Each week, here at Osaka.com, we bring you a selection of some of the top stories about Osaka making the local and national news here in Japan. Sometimes it’s serious, sometimes it’s funny, but it’s always direct to you, from Osaka.
Here’s a look at some of the stories hitting the headlines in Osaka this week.
Table of Contents
Emergency Measures Continue For At Least Another Month
Moves to contain the latest wave of Coronavirus infections in Osaka and indeed across Japan, show signs of an impact. However, infection numbers in Osaka remain at dangerously high levels. As a result, the central government decided this week to extend the current State of Emergency until at least March 7th.
The declaration covers Tokyo and surrounding areas, as well as Osaka and its neighbouring prefectures of Hyogo and Kyoto. In making the announcement on Wednesday, Prime Minister Suga offered hope that the measures could be lessened earlier. This requires a significant enough drop in infections. However, he also stressed the need to remain vigilant. March 7th is a target date to end the restriction but not guaranteed.
Realistically, if the Tokyo Olympics can go ahead, then this State of Emergency cannot go on much longer than March. It seems almost inevitable that the government will soon have to make a difficult choice. Host the Olympics regardless, or get the pandemic under control. As time goes on it seems less and less likely they can do both.
Vaccines Offer Emergency Exit
In what some commentators say shows the true gravity of the situation, the Japanese Goverment looks set to take an unprecedented step next week. Flying in the face of conventional bureaucracy, rumors abound this week that vaccinations may begin ahead of schedule.
Our sources in Osaka, this week, concurred with talk in Tokyo that Pfizer BioNTech’s Covid-19 vaccine will gain approval on February 12th. Afterwards, the first vaccines will arrive in Japan on February 15th, with vaccinations beginning immediately.
This is about 2 weeks ahead of the government’s intended schedule. Medical staff come first in line, then the over-65s, followed by those with underlying conditions. If all goes to plan, the general public will start innoculations in May or June. Vaccinations are the only way to end this emergency once and for all.
With “vaccine nationalism” a growing concern, especially in Europe, Pfizer’s chief executive confirmed this week that Japan’s supplies remain unaffected. Japan has orders for 144 million does of the Pfizer vaccine this year. However, since the vaccine requires 2 doses per person, this only covers around 60% of Japan’s population. Japan also ordered additional supplies from Moderna, Astra Zeneca and Novavax, however it may be several more months before these pass regulatory approval.
Sun Sets on Panasonic’s Solar Ambitions
Osaka-based Electronics juggernaut, Panasonic Corporation announced this week that it will leave the solar energy cell market by 2022. This means the closure of two plants the company operates producing photovoltaic cells. Panasonic pledged to ensure that the 300 staff at its solar manufacturing plant in Japan can stay on and transfer to new positions within the company. Unfortunately, it could not offer the same assurances to the 700 workers at its main manufacturing facility in Malaysia.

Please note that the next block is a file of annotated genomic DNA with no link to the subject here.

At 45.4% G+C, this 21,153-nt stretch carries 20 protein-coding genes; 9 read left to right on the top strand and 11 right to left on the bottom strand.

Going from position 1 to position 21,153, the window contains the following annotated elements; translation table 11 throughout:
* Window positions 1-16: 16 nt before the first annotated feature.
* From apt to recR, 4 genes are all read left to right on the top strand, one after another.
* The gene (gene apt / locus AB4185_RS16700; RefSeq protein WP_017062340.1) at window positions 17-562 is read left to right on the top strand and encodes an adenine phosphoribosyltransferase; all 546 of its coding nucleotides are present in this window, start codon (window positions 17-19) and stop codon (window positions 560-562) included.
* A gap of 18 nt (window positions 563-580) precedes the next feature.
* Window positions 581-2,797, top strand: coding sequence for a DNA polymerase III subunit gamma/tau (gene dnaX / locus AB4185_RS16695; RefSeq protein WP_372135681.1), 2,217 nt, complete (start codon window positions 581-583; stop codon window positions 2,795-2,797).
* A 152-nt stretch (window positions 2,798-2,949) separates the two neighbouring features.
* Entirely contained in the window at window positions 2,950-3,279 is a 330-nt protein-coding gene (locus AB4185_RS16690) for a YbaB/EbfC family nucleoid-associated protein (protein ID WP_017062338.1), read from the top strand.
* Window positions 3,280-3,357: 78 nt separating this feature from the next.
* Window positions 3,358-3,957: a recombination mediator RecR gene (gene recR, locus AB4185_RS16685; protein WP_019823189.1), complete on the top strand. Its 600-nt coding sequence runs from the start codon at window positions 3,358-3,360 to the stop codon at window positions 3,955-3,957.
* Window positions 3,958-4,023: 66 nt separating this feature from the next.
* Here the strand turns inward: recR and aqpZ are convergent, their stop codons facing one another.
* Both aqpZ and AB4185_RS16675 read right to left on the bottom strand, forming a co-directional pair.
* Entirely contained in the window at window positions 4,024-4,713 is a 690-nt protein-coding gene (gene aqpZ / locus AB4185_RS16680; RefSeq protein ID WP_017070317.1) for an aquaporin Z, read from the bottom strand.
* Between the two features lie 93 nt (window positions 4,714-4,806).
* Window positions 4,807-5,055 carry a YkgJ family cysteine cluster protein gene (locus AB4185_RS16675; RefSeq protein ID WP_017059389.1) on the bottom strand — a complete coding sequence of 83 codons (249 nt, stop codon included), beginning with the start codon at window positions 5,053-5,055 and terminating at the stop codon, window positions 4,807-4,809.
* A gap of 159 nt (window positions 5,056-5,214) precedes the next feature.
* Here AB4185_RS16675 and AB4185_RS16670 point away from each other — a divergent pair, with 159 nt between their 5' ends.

To their credit, Panasonic offere increased severance payments to those affected and will help them find new work. The solar energy market is increasingly challenging for Japanese firms today. With Chinese firms, backed by their government, expanding production to huge levels, the likes of Panasonic simply cannot compete on price or capacity.
The decision will not, however, affect the ongoing agreement between Panasonic and Tesla, to produce batteries for the American firm’s electric cars.
Japan’s government recently stated that increasing use of renewables is an energy policy priority for the next few years. However, the government has not yet elaborated on how is will happen. Japan remains heavily dependent on nuclear power, despite growing safety concerns among the public.
A 29-year-old Osaka woman found herself in trouble with the law this week. Her crime: the rather unusual offence of “stalking by proxy”.
The woman used online dating apps to trick would-be suitors into going to her ex-boyfriend’s house late at night. She led them to believe that the address was her own, rather than that of her former partner.
Expecting some late night passion, the men in question were, of course, none too pleased to face an angry man instead of the beautiful young woman they expected. Verbal and occassionally physical confrontations ensued as a result. Since the anti-stalking act entered Japanese law back in 2000, this is the first case where an accused faces charges of enlisting a third party to harass their victim.
The accused was arrested this time around after two previous warnings by police for stalking her former partner. In total, 3 cases of men turning up at the victim’s home, either early in the morning or late at night, make up the prosecution case. However, this is only a fraction of the number of actual, suspected visits. The case is due to reach the Osaka District Court soon.
That’s all for now but be sure to check back again same time next week for another round of this week in Osaka!